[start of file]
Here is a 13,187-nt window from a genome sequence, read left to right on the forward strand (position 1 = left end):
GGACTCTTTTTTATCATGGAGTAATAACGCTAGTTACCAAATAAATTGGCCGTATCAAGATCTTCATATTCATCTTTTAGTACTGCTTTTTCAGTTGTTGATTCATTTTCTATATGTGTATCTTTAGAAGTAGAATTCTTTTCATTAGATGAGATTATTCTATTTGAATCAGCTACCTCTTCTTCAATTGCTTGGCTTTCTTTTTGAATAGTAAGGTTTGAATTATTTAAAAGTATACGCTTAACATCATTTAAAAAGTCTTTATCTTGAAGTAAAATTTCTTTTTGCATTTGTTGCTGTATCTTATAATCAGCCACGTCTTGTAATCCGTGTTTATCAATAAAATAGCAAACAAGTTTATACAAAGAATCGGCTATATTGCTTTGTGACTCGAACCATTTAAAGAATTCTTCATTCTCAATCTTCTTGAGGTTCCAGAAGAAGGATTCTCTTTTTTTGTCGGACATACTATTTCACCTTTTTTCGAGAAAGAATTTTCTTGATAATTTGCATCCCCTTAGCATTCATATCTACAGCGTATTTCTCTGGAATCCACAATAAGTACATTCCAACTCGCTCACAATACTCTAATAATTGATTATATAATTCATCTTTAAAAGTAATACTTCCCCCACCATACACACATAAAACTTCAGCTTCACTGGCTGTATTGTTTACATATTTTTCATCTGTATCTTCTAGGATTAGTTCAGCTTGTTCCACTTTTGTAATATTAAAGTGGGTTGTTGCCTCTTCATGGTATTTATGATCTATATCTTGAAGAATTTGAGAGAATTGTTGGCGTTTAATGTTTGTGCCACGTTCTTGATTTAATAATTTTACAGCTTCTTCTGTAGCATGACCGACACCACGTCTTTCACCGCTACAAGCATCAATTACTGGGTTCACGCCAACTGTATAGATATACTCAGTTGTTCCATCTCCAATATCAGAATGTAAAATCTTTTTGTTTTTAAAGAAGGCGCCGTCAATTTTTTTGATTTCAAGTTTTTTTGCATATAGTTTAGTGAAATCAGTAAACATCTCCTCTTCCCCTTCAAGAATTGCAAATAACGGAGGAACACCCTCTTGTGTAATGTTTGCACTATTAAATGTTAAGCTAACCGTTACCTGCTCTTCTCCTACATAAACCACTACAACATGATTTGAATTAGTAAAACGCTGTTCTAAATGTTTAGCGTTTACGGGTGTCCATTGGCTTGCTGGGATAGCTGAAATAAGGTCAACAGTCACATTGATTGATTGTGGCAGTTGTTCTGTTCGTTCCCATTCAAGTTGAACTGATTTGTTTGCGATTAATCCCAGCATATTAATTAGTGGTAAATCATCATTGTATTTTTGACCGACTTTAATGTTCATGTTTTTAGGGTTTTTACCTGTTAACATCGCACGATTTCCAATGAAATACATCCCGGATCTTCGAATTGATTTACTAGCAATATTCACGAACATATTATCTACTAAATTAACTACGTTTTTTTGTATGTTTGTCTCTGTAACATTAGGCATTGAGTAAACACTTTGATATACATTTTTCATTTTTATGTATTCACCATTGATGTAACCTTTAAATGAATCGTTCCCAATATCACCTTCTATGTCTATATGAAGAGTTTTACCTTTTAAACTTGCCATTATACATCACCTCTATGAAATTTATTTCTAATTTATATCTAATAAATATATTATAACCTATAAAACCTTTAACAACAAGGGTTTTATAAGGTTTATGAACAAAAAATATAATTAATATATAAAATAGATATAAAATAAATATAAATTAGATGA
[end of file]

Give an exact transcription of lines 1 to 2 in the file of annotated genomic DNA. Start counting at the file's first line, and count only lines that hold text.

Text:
Here is a 13,187-nt window from a genome sequence, read left to right on the forward strand (position 1 = left end):
GGACTCTTTTTTATCATGGAGTAATAACGCTAGTTACCAAATAAATTGGCCGTATCAAGATCTTCATATTCATCTTTTAGTACTGCTTTTTCAGTTGTTGATTCATTTTCTATATGTGTATCTTTAGAAGTAGAATTCTTTTCATTAGATGAGATTATTCTATTTGAATCAGCTACCTCTTCTTCAATTGCTTGGCTTTCTTTTTGAATAGTAAGGTTTGAATTATTTAAAAGTATACGCTTAACATCATTTAAAAAGTCTTTATCTTGAAGTAAAATTTCTTTTTGCATTTGTTGCTGTATCTTATAATCAGCCACGTCTTGTAATCCGTGTTTATCAATAAAATAGCAAACAAGTTTATACAAAGAATCGGCTATATTGCTTTGTGACTCGAACCATTTAAAGAATTCTTCATTCTCAATCTTCTTGAGGTTCCAGAAGAAGGATTCTCTTTTTTTGTCGGACATACTATTTCACCTTTTTTCGAGAAAGAATTTTCTTGATAATTTGCATCCCCTTAGCATTCATATCTACAGCGTATTTCTCTGGAATCCACAATAAGTACATTCCAACTCGCTCACAATACTCTAATAATTGATTATATAATTCATCTTTAAAAGTAATACTTCCCCCACCATACACACATAAAACTTCAGCTTCACTGGCTGTATTGTTTACATATTTTTCATCTGTATCTTCTAGGATTAGTTCAGCTTGTTCCACTTTTGTAATATTAAAGTGGGTTGTTGCCTCTTCATGGTATTTATGATCTATATCTTGAAGAATTTGAGAGAATTGTTGGCGTTTAATGTTTGTGCCACGTTCTTGATTTAATAATTTTACAGCTTCTTCTGTAGCATGACCGACACCACGTCTTTCACCGCTACAAGCATCAATTACTGGGTTCACGCCAACTGTATAGATATACTCAGTTGTTCCATCTCCAATATCAGAATGTAAAATCTTTTTGTTTTTAAAGAAGGCGCCGTCAATTTTTTTGATTTCAAGTTTTTTTGCATATAGTTTAGTGAAATCAGTAAACATCTCCTCTTCCCCTTCAAGAATTGCAAATAACGGAGGAACACCCTCTTGTGTAATGTTTGCACTATTAAATGTTAAGCTAACCGTTACCTGCTCTTCTCCTACATAAACCACTACAACATGATTTGAATTAGTAAAACGCTGTTCTAAATGTTTAGCGTTTACGGGTGTCCATTGGCTTGCTGGGATAGCTGAAATAAGGTCAACAGTCACATTGATTGATTGTGGCAGTTGTTCTGTTCGTTCCCATTCAAGTTGAACTGATTTGTTTGCGATTAATCCCAGCATATTAATTAGTGGTAAATCATCATTGTATTTTTGACCGACTTTAATGTTCATGTTTTTAGGGTTTTTACCTGTTAACATCGCACGATTTCCAATGAAATACATCCCGGATCTTCGAATTGATTTACTAGCAATATTCACGAACATATTATCTACTAAATTAACTACGTTTTTTTGTATGTTTGTCTCTGTAACATTAGGCATTGAGTAAACACTTTGATATACATTTTTCATTTTTATGTATTCACCATTGATGTAACCTTTAAATGAATCGTTCCCAATATCACCTTCTATGTCTATATGAAGAGTTTTACCTTTTAAACTTGCCATTATACATCACCTCTATGAAATTTATTTCTAATTTATATCTAATAAATATATTATAACCTATAAAACCTTTAACAACAAGGGTTTTATAAGGTTTATGAACAAAAAATATAATTAATATATAAAATAGATATAAAATAAATATAAATTAGATGA